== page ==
With all the big things happening in mobile and interactive technology, who would have guessed that the biggest buzz at this year's South by Southwest (SXSW) would be jobs for the homeless? Marketing company BBH Labs captured the attention of the conference with the Homeless Hotspot. In a "charitable experiment," homeless people carrying MiFi wireless devices while wearing "I'M [NAME], A 4G HOTSPOT" t-shirts were deployed outside the SXSW conference to sell Internet access, $2 for 15 minutes.
Some call it exploitative, others ingenious. I call it half-baked.
When I buy Girl Scout cookies, the cookies are secondary. Similarly, when I pay $1 for the weekly edition of "Real Change News" from one of Seattle's homeless, it's not because I'm having trouble finding information and opinions about grass-roots social activism. In both cases, the purchase is motivated by support for the cause rather than a compelling need for the product offered.
By contrast, when I rent Internet access, it's a purchase based on real wants and needs with no immediate or viable alternatives.
If the wireless carriers were able to maintain sufficient levels of investment in telecom infrastructure, perhaps I wouldn't have as much trouble getting a strong signal on my mobile phone in a crowd. Or, if municipalities did a better job at bathing our cities and towns in glorious and free WiFi, we'd all be able to take advantage of fast, inexpensive networks without having to connect to a cellular tower. These are problems to be solved by additional investment in wireless infrastructure and forceful advocacy of open and public Internet access by municipalities, not through stopgap solutions involving a transient workforce.
The key purchase criteria for Internet access include security, convenience, and reliability, as well as price. I need to trust that the brand I'm using as a hotspot has implemented basic security protocols on its routers. I want as few barriers to access as possible, leading to a fast connection that won't drop unexpectedly. Finally, I want a good price, preferably free. Unfortunately, I don't see how Homeless Hotspots adequately satisfies these purchase criteria.
The biggest problem with the idea would be security exploits made possible through this kind of network. Suppose an adversary "borrows" the MiFi router and then hacks the password or swaps out the device for a compromised replacement. The adversary could then eavesdrop on your message traffic. Any network based on routers carried or managed by individuals could be subject to this type of attack. While it's possible for an insider or intruder to hack a Starbucks router, I'd rather take my chances with the baristas.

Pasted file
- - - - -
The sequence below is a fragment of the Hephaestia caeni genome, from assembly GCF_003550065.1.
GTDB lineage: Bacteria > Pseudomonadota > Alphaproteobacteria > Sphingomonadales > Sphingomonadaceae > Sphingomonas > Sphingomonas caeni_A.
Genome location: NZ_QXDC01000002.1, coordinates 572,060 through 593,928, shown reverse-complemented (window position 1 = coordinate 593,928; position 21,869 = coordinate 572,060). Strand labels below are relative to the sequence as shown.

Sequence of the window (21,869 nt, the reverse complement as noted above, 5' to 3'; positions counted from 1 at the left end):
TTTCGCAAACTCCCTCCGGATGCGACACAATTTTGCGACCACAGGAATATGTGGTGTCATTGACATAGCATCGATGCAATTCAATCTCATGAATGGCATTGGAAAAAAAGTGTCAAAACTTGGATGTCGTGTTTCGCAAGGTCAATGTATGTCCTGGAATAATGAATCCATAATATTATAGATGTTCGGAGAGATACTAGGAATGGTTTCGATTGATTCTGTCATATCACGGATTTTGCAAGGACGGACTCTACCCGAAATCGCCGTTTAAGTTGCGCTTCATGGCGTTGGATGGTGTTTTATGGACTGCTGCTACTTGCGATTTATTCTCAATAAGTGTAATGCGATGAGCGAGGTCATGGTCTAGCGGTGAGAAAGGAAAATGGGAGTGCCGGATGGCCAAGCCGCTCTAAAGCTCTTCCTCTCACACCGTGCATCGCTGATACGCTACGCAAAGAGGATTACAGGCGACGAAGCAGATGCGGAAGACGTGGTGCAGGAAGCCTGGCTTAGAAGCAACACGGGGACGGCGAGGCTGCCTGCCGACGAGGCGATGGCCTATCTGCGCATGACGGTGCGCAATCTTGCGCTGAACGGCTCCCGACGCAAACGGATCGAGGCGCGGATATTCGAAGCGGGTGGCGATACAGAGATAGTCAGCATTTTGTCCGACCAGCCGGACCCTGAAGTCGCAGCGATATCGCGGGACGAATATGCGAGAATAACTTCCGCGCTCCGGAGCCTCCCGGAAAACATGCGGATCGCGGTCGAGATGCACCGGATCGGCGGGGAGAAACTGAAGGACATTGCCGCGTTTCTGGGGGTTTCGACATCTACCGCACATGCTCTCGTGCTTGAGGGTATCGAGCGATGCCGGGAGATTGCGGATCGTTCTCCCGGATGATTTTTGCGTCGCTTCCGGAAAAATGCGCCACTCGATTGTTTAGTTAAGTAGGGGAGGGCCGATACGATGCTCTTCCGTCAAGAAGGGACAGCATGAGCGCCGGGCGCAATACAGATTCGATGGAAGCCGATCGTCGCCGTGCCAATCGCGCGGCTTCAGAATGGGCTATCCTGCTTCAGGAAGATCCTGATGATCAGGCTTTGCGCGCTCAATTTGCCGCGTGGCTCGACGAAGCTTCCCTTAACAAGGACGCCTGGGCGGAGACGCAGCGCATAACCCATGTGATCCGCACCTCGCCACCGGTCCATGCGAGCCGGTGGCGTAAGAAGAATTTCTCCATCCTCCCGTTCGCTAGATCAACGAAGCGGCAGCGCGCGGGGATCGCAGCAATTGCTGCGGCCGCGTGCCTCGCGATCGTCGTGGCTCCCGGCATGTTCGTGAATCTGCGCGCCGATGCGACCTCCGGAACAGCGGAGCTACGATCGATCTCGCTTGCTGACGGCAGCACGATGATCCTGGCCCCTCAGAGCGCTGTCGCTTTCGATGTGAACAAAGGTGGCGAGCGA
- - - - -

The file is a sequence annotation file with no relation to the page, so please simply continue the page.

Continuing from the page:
There's also the practical matter of whether you can count on having access at a certain location before you leave home, or whether your hotspot provider wouldn't decide to jump on a bus to escape the cold rather than sit around waiting for you to finish your 15-minute session. These are quality-of-service questions that don't come up when you're supporting a cause financially, but are paramount when you're buying something that you use for business.
Technology holds great promise for homeless people and their families. For example, we might imagine mobile social networks that connect people in need to available social services, whether medical treatment, mental health care, job training, or job opportunities. Technology can also support greater transparency in charitable giving, such that we can have better visibility into the outcomes from our contributions and therefore channel funds more effectively.
While the BBH Labs initiative may have done the country a service by starting a broader conversation about homelessness, I don't see Homeless Hotspots as an imitation-worthy business model. In general, I'd rather give a charitable contribution with no strings attached than depend upon a charity for a service or product that I rely upon.
In any event, based on the inherent limitations of the deployment model compounded by the fast-moving nature of wireless technology, I wouldn't count on seeing growth of the "Squee-G" wireless network anytime soon.